Mumbai: When Elder Health Care Ltd launched its deodorant Fuel a few months ago, it had its work cut out. The new brand was going up against well-established category leader Axe, and had to create enough of an impression to appeal not just to new consumers but also to retailers.
So, Elder started with the basics: a saucy television commercial of the kind that have become the norm for deodorant; and an endorsement by two of the hottest actors in Bollywood, Kareena Kapoor and Akshay Kumar, in a separate film promotion.
The film connection ensured that Elder got its product into stores.
Brand ambassadors: Actors Saif Ali Khan and Deepika Padukone talk about the making of Love Aaj Kal during a special 30-minute Bajaj Allianz sponsored programme, which ran on NDTV Imagine.
While an endorsement by Bollywood’s best will typically cost a company Rs5 crore, Elder managed to get Kapoor and Kumar for much less through a tie-up to promote the film Kambakkht Ishq, which came with an implied endorsement by the film’s lead actors.
“We knew that the film was going to be big. It was launching after the film strike and was likely to get a lot of publicity with its international cast featuring Sylvester Stallone and Denise Richards,” said Anuj Saxena, managing director, Elder Health Care, which paid Rs1 crore to be associated with the film. The brand has now given its agency the mandate to tie up with up to five films in the run-up till December.
While in-film product placements and tie-ups in the form of branded entertainment (or paid-for or sponsored content) have long been staples in movies, experts say there has been a marked rise in interest from advertisers. Not only is branded entertainment considered a cost-effective way to reach audiences, it has become even more attractive with cash-strapped film-makers willing to go that extra mile. “What we are seeing is that film-makers are not averse to exploring new avenues… Instead of sitting across the table and asking, ‘What’s in it for me?’ they are willing to ideate with us and come up with creative solutions,” said Navin Shah, chief executive, P9 Integrated Pvt. Ltd.
Thus, Imtiaz Ali’s film Love Aaj Kal featuring Saif Ali Khan and Deepika Padukone had insurance brand Bajaj Allianz Life Insurance Co. Ltd as a partner. While the brand didn’t make an appearance in the film, there were joint promotions on television, set against the insurance firm’s signature track.
Typically, such joint promotions on television have edited clips from a song in the film, which ends with a shot of the associating brand.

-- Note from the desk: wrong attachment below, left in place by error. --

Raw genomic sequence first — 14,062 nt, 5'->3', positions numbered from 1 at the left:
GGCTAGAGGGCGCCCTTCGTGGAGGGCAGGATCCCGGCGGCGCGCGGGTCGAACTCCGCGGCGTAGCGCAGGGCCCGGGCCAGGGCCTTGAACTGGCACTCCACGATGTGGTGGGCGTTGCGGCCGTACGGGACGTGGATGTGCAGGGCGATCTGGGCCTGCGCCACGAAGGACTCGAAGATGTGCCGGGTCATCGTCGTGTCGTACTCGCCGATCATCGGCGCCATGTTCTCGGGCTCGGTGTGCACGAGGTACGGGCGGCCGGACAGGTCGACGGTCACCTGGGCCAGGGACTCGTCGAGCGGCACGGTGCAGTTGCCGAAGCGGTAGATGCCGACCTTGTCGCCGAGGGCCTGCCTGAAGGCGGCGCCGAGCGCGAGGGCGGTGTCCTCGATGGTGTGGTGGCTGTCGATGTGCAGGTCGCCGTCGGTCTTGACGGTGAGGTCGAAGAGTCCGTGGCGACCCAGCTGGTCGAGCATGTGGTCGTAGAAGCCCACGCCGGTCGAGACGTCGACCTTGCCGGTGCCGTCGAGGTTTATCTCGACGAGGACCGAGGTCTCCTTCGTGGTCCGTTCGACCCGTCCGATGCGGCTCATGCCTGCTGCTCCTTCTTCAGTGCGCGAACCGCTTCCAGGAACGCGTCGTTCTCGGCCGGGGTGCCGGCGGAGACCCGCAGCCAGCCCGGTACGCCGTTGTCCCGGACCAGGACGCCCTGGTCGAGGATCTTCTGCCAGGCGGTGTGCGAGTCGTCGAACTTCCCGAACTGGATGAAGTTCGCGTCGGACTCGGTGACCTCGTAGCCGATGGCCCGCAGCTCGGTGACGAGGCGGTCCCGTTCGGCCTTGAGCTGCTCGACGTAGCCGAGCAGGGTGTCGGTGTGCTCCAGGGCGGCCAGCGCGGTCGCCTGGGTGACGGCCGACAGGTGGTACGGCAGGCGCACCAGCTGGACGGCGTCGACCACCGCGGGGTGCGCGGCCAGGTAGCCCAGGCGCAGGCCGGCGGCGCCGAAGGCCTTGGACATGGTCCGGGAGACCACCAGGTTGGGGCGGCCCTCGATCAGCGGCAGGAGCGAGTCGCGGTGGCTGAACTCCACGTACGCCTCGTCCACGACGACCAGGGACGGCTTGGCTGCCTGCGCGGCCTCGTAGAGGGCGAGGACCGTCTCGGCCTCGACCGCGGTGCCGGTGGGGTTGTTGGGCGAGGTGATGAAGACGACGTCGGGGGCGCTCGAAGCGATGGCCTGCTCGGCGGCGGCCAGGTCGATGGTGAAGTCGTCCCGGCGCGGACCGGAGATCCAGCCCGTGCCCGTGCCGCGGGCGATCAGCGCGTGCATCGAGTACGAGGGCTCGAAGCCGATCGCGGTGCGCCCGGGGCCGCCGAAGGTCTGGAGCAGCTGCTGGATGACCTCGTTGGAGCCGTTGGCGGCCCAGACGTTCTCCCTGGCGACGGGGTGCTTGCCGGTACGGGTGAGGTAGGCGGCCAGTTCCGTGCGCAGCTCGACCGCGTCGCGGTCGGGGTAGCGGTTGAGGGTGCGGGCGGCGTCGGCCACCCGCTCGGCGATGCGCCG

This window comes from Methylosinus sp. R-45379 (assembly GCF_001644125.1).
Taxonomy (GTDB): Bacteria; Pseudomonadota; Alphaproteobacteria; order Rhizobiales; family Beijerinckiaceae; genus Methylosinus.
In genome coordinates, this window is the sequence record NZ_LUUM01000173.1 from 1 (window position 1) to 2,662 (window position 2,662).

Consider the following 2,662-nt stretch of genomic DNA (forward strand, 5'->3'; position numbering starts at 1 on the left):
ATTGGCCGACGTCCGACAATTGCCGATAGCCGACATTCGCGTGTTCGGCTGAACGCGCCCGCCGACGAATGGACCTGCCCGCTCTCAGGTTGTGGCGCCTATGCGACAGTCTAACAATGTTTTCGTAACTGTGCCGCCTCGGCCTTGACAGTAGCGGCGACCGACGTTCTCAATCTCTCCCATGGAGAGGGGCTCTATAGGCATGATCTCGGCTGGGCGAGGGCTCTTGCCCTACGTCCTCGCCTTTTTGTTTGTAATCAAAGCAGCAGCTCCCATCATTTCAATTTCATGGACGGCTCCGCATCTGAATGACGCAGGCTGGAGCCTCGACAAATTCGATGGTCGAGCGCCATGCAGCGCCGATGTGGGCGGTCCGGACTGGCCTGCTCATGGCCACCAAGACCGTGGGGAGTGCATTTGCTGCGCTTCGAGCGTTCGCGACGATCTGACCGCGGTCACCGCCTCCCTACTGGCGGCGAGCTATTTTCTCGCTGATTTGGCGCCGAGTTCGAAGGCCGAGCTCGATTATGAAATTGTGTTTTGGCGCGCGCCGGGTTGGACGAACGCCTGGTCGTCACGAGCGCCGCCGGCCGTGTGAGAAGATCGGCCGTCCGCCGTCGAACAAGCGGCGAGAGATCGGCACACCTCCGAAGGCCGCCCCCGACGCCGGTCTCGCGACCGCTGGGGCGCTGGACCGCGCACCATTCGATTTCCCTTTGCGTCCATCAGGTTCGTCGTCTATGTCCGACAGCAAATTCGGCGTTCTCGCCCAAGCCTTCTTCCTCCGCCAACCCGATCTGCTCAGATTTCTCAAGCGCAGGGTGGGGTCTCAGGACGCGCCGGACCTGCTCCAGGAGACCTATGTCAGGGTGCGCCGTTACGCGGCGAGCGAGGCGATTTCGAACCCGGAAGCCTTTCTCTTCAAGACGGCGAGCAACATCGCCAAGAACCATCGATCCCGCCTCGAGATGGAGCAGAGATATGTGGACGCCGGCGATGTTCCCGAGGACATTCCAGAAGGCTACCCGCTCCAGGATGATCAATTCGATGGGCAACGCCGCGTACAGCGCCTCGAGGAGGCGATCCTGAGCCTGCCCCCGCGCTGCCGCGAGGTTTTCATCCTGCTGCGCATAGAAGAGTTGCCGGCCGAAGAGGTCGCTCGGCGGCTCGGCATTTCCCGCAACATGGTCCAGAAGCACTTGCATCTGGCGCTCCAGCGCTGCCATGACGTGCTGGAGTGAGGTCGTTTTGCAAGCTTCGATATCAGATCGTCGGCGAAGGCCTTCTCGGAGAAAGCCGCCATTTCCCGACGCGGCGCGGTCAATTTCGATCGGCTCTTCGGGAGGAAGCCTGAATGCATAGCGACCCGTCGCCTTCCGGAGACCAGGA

The deal also involved a 30-minute programme where both the actors talked about the film against a backdrop branded with the Bajaj Allianz logo. The show ran on NDTV Imagine.
“It really was about achieving our goals with much less money in the pocket,” said Akshay Mehrotra, head, marketing and corporate communications, Bajaj Allianz Life Insurance. While no money exchanged hands, the film received media exposure to the tune of Rs1 crore through the association. And the insurance firm was able to get more bang for its buck, as advertisement rates for such promotions on television channels are substantially lower than usual advertisement rates. Then, there was the implied endorsement by two Bollywood A-listers.
A few advertisers are also beginning to look at branded entertainment as a way to support their brand ambassadors. Not only does this reinforce the connect between the brand and the star, it also proves to be a fairly attractive deal at a time when advertising budgets are tight. “What we have done is include a clause in the client’s contract which obliges the brand to commit a certain amount of money to their films as well. So, if a star was being paid X for a brand endorsement, he will now be assured an additional amount over this endorsement fee which will go towards such branded entertainment deals,” says Afsar Abbas Zaidi, director, Carving Dreams Entertainment Pvt. Ltd. “It’s a win-win situation for both—the more popular the actor is, the stronger the association. Also, the brand does not have to spend from its pocket to shoot a new ad film.”
The two-month long dispute between multiplex owners and film-makers that ended in June means that there are a number of movies, such as Kaminey, 3 Idiots, Kites, and Dil Bole Hadippa lined up for release till December, that could offer brands a number of options to piggy-back on, said Shah.